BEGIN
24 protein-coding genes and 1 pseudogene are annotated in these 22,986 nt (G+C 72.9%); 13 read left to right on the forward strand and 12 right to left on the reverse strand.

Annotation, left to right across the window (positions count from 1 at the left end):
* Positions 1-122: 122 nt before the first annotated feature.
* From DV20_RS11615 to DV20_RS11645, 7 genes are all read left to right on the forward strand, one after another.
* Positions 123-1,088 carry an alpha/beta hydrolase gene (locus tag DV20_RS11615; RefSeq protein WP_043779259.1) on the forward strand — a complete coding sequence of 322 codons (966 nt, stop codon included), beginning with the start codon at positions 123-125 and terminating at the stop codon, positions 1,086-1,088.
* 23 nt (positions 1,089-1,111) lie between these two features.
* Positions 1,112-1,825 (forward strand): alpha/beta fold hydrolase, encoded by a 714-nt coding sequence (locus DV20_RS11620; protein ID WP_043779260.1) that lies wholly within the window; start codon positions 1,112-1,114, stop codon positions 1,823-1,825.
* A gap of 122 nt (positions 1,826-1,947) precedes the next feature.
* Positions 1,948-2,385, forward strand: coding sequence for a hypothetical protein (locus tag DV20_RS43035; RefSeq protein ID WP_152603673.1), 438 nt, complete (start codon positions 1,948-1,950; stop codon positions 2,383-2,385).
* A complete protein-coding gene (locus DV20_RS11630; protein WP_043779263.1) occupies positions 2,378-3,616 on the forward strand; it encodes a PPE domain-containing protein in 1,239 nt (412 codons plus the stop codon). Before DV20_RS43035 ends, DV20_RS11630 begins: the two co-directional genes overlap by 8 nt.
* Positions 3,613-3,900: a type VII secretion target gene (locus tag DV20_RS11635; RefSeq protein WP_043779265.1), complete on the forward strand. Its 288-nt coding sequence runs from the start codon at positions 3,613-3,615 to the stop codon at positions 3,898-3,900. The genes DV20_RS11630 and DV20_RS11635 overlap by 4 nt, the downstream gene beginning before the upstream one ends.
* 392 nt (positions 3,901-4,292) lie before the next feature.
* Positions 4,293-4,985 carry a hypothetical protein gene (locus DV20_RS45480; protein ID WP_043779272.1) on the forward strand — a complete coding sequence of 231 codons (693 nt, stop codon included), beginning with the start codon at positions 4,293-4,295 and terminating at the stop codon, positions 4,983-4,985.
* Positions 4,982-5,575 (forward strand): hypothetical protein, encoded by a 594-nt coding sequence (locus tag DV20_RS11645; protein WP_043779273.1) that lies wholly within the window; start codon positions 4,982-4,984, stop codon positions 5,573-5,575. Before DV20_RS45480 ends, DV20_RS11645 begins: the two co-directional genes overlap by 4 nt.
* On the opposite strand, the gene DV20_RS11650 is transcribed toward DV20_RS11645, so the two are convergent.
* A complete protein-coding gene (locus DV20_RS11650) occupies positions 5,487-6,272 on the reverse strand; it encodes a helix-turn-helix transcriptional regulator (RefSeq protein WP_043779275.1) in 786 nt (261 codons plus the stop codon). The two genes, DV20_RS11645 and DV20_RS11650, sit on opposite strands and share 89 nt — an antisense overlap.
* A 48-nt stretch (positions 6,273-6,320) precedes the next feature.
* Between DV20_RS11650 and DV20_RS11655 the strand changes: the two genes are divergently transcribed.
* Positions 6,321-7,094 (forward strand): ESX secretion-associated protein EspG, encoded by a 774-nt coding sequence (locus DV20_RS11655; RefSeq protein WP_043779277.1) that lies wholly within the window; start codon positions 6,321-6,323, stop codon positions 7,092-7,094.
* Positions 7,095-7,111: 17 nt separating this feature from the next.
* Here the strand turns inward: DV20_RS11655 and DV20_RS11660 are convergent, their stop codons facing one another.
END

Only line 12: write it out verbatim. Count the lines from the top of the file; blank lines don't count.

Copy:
* 392 nt (positions 3,901-4,292) lie before the next feature.